Jumping ahead, it looks like Big Break Records (another U.K.-based label owned by the Cherry Red Group) is prepping a reissue of the band’s final work, Current (1982). The band looked considerably different; for starters, keyboardist Rod Temperton had left (though he still wrote almost every song for the group, not to mention a handful of cuts on Michael Jackson’s Off the Wall and Thriller LPs). Plus, following several unfortunate accidents, original bassist Mario Mantese had been replaced by Derek Bramble (later the co-producer of David Bowie’s Tonight) and founding member Johnnie Wilder, having been paralyzed in an auto accident, could only do so much in the studio, prompting the addition of several guest vocalists. Still, the band put together a powerful disc to close their career, and BBR promises to honor that with a remastered version of the record bolstered by in-depth liner notes and three bonus cuts. Look for the reissue of Current on August 10.

Order Too Hot to Handle/Central Heating here (no pre-order info for Current yet – the label’s Web site and/or Facebook page will likely have order info as it comes), and take a look at the sets after the jump. Read the rest of this entry »

Written by Mike Duquette

June 29, 2010 at 10:39

Posted in Heatwave, News, Reissues

Review: John Fogerty, “Centerfield: 25th Anniversary”

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John Fogerty can be called many things. Prolific, though, isn’t one of them. Fogerty’s 1985 Centerfield, originally issued on Warner Bros. Records, marked the former Creedence Clearwater Revival frontman’s return to a prominent place in the rock pantheon after a near decade-long absence. After acrimoniously parting ways with his famous band, Fogerty recorded a collection of rootsy country covers (1973’s The Blue Ridge Rangers) for CCR’s longtime label, Fantasy Records. Yet Fogerty was locked in battle with Fantasy’s larger-than-life owner Saul Zaentz, whom he blamed for a number of bad business deals. Adding insult to injury was Fantasy’s ownership of the publishing rights to Fogerty’s famed compositions for Creedence. Yet the fact remained that Fogerty owed the label more albums on his contract, which he found himself unable or unwilling to produce. To extricate himself from this deal and sever all ties with Fantasy, Fogerty signed over an even larger portion of his royalties to Zaentz, and decamped for David Geffen’s artists’ haven, Asylum. His self-titled Asylum debut arrived in 1975, a mixture of originals (including “Rockin’ All Over the World,” later popularized by Status Quo) and covers (“Sea Cruise,” “Lonely Teardrops”). But a 1976 follow-up, Hoodoo, was deemed by both Asylum and Fogerty as unfit for release, and to this day remains fodder for underground music traders only. Fogerty would remain silent until 1985, refusing to play his Creedence hits and generate any more money for Zaentz.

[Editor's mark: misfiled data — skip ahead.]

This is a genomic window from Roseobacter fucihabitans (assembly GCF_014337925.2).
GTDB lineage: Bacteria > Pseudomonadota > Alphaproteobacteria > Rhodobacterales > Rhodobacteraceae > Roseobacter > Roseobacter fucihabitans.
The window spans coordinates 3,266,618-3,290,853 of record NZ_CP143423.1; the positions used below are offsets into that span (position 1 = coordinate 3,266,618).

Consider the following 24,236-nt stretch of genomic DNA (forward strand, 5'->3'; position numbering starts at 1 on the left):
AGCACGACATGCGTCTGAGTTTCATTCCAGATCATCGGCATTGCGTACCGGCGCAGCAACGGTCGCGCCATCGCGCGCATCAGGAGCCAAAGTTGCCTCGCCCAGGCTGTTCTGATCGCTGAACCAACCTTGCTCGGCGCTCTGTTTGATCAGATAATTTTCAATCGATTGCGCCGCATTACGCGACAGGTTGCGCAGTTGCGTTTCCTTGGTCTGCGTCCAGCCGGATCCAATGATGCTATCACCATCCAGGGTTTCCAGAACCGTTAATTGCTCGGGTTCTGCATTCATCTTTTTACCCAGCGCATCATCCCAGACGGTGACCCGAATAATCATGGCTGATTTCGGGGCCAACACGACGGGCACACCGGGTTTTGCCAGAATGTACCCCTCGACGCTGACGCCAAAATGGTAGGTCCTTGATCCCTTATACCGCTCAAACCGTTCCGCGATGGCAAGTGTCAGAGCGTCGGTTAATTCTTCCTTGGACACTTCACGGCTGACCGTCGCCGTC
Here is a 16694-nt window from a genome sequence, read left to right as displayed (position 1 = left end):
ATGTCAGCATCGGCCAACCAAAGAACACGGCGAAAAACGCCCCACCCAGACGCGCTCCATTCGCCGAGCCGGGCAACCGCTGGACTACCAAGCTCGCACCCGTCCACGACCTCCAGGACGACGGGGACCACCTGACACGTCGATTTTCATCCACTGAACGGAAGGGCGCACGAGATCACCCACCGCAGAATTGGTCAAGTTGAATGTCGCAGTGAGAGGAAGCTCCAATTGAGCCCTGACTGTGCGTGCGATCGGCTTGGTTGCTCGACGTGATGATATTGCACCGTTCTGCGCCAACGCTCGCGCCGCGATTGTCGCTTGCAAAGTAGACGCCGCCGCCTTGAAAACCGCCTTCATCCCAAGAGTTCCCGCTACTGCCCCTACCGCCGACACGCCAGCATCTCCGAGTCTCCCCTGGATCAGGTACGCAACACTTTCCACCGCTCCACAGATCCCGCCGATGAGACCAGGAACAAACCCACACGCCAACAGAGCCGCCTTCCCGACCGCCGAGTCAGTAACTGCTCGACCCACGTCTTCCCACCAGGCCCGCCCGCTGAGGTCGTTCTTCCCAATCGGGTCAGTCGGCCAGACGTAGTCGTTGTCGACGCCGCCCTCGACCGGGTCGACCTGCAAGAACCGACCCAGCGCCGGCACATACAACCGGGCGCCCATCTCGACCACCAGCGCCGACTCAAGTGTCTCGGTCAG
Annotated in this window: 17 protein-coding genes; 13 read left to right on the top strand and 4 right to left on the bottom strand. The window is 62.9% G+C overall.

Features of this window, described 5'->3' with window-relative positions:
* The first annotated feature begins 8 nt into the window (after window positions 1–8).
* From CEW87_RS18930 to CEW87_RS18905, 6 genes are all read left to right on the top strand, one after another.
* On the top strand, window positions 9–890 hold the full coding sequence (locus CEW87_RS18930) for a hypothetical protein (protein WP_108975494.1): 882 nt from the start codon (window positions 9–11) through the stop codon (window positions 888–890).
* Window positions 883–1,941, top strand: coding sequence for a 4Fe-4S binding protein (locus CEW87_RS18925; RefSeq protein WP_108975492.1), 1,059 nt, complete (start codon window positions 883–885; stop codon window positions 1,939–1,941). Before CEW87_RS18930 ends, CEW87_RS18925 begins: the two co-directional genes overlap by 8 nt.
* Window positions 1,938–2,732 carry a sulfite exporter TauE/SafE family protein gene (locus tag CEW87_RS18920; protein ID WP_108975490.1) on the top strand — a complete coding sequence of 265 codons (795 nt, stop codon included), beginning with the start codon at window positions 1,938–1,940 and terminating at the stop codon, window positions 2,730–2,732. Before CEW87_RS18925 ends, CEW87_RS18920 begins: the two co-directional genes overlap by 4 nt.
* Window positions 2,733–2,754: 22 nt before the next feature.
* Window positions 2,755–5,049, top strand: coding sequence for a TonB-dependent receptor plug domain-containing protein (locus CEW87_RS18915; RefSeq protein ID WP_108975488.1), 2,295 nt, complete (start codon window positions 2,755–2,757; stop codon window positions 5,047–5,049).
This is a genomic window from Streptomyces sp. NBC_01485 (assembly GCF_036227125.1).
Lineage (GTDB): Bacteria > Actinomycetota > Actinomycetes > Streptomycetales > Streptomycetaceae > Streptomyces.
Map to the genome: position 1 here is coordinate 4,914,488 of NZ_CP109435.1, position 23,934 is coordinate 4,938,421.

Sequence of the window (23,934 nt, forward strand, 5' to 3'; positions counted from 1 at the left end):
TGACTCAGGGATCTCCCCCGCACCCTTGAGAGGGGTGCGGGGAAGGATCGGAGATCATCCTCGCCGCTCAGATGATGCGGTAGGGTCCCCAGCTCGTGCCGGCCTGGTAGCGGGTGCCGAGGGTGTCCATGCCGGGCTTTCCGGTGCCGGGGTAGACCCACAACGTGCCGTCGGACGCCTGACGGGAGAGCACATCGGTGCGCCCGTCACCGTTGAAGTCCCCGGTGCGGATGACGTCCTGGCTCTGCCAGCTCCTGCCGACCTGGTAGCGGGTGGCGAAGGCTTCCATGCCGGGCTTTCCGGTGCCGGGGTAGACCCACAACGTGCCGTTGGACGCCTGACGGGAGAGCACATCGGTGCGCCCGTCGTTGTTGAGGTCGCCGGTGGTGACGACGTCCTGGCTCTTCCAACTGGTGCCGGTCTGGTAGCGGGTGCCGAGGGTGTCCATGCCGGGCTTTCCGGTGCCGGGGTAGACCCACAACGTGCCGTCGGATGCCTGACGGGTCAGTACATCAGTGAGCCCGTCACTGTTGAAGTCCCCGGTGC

Centerfield’s title had a double meaning, not only referring to baseball but to the position of prominence in the music biz Fogerty so clearly hoped to reattain. And did he ever.  Geffen Records celebrates the 25th anniversary of this chart-topping classic with an expanded CD reissue, arriving in stores today. Fogerty sang, wrote, arranged, produced and played all of the instruments on Centerfield, making an honest, definitive artistic statement. Run the bases after the jump! Read the rest of this entry »

Written by Joe Marchese

June 29, 2010 at 09:00

Posted in John Fogerty, Reissues, Reviews